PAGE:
The History of Genetically Modified Produce
Calgene, a biotechnology company based in Davis, CA wanted to produce a tomato with improved taste and a longer shelf life. To accomplish this, the company’s researchers targeted a gene for an enzyme affecting tomato softening during the ripening process. Using methods to block expression of the gene, the researchers were able to delay ripening by suppressing the accumulation of this enzyme resulting in the FLAVR SAVR™ tomato.
Conventional tomatoes are picked unripe off the vine for easier handling and longer shelf-life purposes. With the FLAVR SAVR™ tomato, Calgene attempted to develop a tomato that would ripen on the vine while not softening in the process.
Unfortunately, although the fruit’s shelf-life was extended, it did not decrease fruit softening nor did it improve fruit firmness. However, through additional breeding, the FLAVR SAVR™ tomato achieved tastier varieties favored by consumers who were willing to pay a premium price for the tomatoes at supermarkets. Nonetheless, due to high production costs at the time, the FLAVR SAVR™ tomato was never profitable and is no longer commercially available.
For the past 10 years, oranges, like papaya, have been plagued with a destructive disease called citrus greening. The disease is transmitted by a tiny bacteria-carrying insect interfering with the nutrition of an orange tree – first damaging the fruit and eventually destroying the tree.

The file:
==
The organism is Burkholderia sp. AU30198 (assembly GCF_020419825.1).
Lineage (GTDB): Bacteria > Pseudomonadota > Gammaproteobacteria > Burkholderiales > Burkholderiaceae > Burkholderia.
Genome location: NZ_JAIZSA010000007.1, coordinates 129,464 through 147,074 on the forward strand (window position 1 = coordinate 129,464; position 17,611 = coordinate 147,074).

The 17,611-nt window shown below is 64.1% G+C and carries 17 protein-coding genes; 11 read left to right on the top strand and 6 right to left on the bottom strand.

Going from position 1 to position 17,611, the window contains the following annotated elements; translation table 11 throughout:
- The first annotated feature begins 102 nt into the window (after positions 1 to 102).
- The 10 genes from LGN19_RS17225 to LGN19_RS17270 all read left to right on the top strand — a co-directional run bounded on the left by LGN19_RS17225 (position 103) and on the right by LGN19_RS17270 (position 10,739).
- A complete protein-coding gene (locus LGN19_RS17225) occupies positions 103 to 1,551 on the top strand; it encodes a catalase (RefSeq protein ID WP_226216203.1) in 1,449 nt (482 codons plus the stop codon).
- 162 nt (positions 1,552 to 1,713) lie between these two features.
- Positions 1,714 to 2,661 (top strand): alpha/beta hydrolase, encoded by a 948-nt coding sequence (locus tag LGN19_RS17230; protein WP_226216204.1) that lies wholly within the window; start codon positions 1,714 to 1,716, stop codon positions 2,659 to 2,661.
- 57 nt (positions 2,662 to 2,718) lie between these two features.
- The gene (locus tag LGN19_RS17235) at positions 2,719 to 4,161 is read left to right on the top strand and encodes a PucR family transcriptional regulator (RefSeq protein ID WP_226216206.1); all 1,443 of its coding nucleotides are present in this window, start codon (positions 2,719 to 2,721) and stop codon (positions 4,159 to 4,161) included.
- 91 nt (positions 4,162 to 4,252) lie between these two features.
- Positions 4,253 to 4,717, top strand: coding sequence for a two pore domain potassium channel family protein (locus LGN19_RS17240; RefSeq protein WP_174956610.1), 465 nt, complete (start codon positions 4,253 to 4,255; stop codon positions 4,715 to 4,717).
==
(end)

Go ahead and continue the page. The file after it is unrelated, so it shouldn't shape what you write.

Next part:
For example, the Arctic® apple variety was created by turning off the synthesis of the protein that causes browning. Arctic® apples reduce the need for preservatives used in the sliced apple industry to slow down the natural browning process of cut apples. Okanagan Specialty Fruits announced the first commercial harvest of Arctic® Golden apples in October and the upcoming sale of fresh sliced apples in North American test markets in early 2017.
Likewise, in Innate® potato varieties, several different proteins are silenced resulting in a potato with reduced bruising and lower levels of sugars and the amino acid, asparagine – both of which contribute to the formation of acrylamide (a chemical that can cause nerve damage and is labeled a likely carcinogen by the U.S. EPA) when potatoes are exposed to high heat.
Browning in apples and potatoes along with bruising and acrylamide production in potatoes are all traits deemed undesirable by consumers as well as farmers.